* Venezuela mulls force majeure on some exports -sources
* Washington asks Saudi, others to raise output -sources
* U.S. crude inventories rise 2.1 mln barrels in week -EIA (New throughout, updates prices, market activity and comments; new byline, changes dateline, previously LONDON)
NEW YORK, June 6 (Reuters) - Oil prices fell on Wednesday on signs Saudi Arabia and other big producers may increase production, and U.S. crude slid more than 1 percent on a surprise build in domestic crude stockpiles.
U.S. crude inventories rose 2.1 million barrels in the week to June 1, the Energy Information Administration said, a surprise after analysts had forecast a decrease of 1.8 million barrels. Fuel inventories also rose.
EIA also said U.S. crude output hit a record of 10.8 million barrels a day in the week. Rising production has prompted selling since global benchmark Brent climbed above $80 a barrel last month.
"The continuing increase in crude oil production is weighing on the market, and quite significantly compared to this time last year," Andrew Lipow, president of Houston-based Lipow Oil Associates. U.S. oil production is up 1.5 million bpd from a year earlier.
Brent was down 96 cents a barrel at $74.71 by 10:43 a.m. (1543 GMT) U.S. light crude was down $1.00, or more than 1.5 percent, at $64.50.
U.S. crude was down almost twice as much as Brent, widening its discount from Tuesday <WTCLc1-LCOc1>.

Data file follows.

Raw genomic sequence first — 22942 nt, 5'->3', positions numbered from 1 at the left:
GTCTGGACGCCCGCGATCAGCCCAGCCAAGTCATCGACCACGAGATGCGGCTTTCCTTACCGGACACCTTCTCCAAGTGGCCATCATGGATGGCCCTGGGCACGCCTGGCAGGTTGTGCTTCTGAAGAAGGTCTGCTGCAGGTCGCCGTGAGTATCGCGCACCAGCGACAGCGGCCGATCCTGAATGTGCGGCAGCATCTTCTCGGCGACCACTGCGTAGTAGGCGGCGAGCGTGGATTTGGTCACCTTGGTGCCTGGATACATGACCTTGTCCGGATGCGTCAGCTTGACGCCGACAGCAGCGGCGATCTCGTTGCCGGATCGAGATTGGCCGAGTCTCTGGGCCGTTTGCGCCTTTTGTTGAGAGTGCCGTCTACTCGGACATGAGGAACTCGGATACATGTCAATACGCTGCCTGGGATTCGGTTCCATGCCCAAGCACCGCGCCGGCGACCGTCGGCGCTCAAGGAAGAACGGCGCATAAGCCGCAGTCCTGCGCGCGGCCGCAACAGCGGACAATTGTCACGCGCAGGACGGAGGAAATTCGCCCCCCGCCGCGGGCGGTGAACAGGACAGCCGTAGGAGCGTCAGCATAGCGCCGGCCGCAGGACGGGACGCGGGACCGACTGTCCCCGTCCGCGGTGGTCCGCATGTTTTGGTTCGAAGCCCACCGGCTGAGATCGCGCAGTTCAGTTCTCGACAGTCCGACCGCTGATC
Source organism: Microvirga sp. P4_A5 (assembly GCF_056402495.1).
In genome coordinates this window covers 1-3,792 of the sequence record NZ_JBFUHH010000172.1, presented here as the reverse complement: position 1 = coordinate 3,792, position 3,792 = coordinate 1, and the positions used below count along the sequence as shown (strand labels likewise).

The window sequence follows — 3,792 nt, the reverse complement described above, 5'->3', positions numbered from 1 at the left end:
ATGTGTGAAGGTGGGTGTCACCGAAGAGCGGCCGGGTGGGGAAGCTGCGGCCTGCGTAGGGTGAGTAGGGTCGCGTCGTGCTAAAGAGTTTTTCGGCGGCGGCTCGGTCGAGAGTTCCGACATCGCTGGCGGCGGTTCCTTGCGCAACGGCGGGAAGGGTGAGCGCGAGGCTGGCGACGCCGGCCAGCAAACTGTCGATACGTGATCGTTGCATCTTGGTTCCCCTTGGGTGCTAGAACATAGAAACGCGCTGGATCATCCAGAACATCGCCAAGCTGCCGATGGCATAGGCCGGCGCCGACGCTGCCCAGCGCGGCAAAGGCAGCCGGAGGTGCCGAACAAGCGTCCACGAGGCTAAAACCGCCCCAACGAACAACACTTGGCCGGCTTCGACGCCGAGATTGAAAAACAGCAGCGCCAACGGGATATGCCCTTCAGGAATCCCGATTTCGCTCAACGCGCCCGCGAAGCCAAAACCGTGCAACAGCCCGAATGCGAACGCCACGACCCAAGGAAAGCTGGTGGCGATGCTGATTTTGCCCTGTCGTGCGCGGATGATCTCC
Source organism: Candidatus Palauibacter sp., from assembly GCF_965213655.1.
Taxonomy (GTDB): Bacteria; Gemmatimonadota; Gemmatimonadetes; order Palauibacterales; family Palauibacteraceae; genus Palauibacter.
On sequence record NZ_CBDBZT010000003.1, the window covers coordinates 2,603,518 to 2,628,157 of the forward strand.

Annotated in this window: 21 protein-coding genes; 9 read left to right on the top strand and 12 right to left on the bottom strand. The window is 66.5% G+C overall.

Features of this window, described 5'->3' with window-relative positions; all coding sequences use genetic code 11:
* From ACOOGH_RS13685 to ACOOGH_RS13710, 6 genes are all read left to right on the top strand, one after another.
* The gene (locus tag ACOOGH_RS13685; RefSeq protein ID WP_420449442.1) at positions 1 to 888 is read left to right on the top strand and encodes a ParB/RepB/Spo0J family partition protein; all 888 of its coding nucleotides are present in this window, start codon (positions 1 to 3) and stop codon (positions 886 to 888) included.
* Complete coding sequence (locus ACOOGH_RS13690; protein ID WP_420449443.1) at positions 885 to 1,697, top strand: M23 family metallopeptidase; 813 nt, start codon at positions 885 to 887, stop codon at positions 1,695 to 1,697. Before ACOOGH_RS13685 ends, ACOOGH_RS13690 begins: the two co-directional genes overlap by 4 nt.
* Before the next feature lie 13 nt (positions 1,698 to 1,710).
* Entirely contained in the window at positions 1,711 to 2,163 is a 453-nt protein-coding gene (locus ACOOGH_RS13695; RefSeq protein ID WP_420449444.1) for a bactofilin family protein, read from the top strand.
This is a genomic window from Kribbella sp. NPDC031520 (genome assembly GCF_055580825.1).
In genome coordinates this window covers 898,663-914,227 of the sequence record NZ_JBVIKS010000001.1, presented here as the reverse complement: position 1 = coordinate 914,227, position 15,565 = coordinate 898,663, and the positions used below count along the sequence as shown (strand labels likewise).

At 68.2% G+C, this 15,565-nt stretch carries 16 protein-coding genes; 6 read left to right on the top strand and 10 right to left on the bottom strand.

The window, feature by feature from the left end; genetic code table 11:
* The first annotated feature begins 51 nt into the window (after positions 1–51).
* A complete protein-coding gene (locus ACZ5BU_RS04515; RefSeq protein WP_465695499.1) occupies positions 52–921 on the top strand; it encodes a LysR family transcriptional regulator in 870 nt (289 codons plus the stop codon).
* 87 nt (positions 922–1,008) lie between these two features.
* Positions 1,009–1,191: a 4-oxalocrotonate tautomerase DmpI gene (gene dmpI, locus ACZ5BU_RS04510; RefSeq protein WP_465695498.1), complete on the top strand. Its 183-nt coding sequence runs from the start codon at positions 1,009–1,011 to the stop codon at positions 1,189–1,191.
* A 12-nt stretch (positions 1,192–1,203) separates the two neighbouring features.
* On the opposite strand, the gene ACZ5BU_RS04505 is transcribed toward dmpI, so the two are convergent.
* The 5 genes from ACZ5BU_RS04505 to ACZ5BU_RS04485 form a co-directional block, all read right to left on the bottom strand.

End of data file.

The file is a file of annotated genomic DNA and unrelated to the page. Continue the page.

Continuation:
India's oil minister said his Saudi counterpart told him the kingdom was revisiting its policy of cutting production, which has been a major factor in supporting prices.
The U.S. government has unofficially asked Saudi Arabia and some other OPEC producers to boost output, sources told Reuters on Tuesday.
OPEC and Russia will meet on June 22/23 to decide whether to increase production following a fall in global inventories.
The producers have been considering a supply increase of up to 1 million barrels per day, sources told Reuters.
"The oil price is being driven by OPEC and views on how much and how quickly 'OPEC plus' will raise output," Energy Aspects analyst Virendra Chauhan said.
Balancing those expectations has been falling production in Venezuela, which has the world's biggest oil reserves and is a key supplier to American fuel markets. Its output has been hampered by inadequate investment, mismanagement and U.S. sanctions.
Three sources have told Reuters Venezuelan state firm PDVSA is considering declaring force majeure on some exports, after plummeting output and tanker bottlenecks at ports.
U.S. sanctions on Iran also threaten to reduce oil exports from that OPEC producer.
"It's a tug of war between the loss of supply from Venezuela and Iran and the potential output increase from OPEC and U.S. shale," said Tony Nunan, risk manager at Mitsubishi Corp. "$80 is a temporary ceiling for oil until we hear from OPEC." (Additional reporting by Florence Tan in Singapore and Osamu Tsukimori in Tokyo and Christopher Johnson in London Editing by David Gregorio and Dale Hudson)